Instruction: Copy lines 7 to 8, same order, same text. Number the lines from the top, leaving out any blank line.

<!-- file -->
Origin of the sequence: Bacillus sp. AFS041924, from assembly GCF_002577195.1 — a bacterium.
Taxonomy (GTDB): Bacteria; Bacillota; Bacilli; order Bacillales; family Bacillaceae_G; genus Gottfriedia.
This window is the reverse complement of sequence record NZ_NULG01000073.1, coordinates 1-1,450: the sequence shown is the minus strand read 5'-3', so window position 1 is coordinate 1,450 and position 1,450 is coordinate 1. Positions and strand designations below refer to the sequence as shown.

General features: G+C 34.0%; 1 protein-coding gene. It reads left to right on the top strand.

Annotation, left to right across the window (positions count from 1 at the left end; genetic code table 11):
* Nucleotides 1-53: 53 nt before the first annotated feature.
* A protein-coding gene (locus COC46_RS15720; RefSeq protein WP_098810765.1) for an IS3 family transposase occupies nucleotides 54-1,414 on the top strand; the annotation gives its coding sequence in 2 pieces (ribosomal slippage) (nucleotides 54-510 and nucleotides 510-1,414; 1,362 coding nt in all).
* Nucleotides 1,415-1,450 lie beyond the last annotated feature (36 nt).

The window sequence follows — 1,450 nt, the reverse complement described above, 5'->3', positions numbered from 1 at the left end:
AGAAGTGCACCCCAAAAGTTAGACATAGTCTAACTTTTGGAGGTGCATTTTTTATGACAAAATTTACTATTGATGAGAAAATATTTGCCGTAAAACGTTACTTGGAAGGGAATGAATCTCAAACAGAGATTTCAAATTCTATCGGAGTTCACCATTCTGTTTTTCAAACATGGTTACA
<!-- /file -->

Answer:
* A protein-coding gene (locus COC46_RS15720; RefSeq protein WP_098810765.1) for an IS3 family transposase occupies nucleotides 54-1,414 on the top strand; the annotation gives its coding sequence in 2 pieces (ribosomal slippage) (nucleotides 54-510 and nucleotides 510-1,414; 1,362 coding nt in all).
* Nucleotides 1,415-1,450 lie beyond the last annotated feature (36 nt).